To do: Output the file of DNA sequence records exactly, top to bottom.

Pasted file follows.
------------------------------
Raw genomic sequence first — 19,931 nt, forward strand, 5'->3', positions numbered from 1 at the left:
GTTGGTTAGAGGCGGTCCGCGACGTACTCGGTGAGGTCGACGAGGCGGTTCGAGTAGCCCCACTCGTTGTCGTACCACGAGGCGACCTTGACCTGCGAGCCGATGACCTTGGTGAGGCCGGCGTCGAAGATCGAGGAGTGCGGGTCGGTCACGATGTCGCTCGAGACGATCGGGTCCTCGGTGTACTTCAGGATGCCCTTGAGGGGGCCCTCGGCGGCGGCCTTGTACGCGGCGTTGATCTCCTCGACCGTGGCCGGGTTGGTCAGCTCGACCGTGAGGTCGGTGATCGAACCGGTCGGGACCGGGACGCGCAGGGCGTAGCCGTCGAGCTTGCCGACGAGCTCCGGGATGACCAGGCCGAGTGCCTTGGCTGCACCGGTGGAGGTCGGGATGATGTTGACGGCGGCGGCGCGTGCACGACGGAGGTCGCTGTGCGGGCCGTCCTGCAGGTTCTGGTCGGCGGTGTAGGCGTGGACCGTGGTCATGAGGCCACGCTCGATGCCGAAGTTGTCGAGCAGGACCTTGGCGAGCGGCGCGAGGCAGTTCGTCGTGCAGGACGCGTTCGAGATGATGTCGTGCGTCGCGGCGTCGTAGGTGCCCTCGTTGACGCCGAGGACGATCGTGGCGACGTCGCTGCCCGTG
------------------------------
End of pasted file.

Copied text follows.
Raw genomic sequence first — 19,931 nt, forward strand, 5'->3', positions numbered from 1 at the left:
GTTGGTTAGAGGCGGTCCGCGACGTACTCGGTGAGGTCGACGAGGCGGTTCGAGTAGCCCCACTCGTTGTCGTACCACGAGGCGACCTTGACCTGCGAGCCGATGACCTTGGTGAGGCCGGCGTCGAAGATCGAGGAGTGCGGGTCGGTCACGATGTCGCTCGAGACGATCGGGTCCTCGGTGTACTTCAGGATGCCCTTGAGGGGGCCCTCGGCGGCGGCCTTGTACGCGGCGTTGATCTCCTCGACCGTGGCCGGGTTGGTCAGCTCGACCGTGAGGTCGGTGATCGAACCGGTCGGGACCGGGACGCGCAGGGCGTAGCCGTCGAGCTTGCCGACGAGCTCCGGGATGACCAGGCCGAGTGCCTTGGCTGCACCGGTGGAGGTCGGGATGATGTTGACGGCGGCGGCGCGTGCACGACGGAGGTCGCTGTGCGGGCCGTCCTGCAGGTTCTGGTCGGCGGTGTAGGCGTGGACCGTGGTCATGAGGCCACGCTCGATGCCGAAGTTGTCGAGCAGGACCTTGGCGAGCGGCGCGAGGCAGTTCGTCGTGCAGGACGCGTTCGAGATGATGTCGTGCGTCGCGGCGTCGTAGGTGCCCTCGTTGACGCCGAGGACGATCGTGGCGACGTCGCTGCCCGTG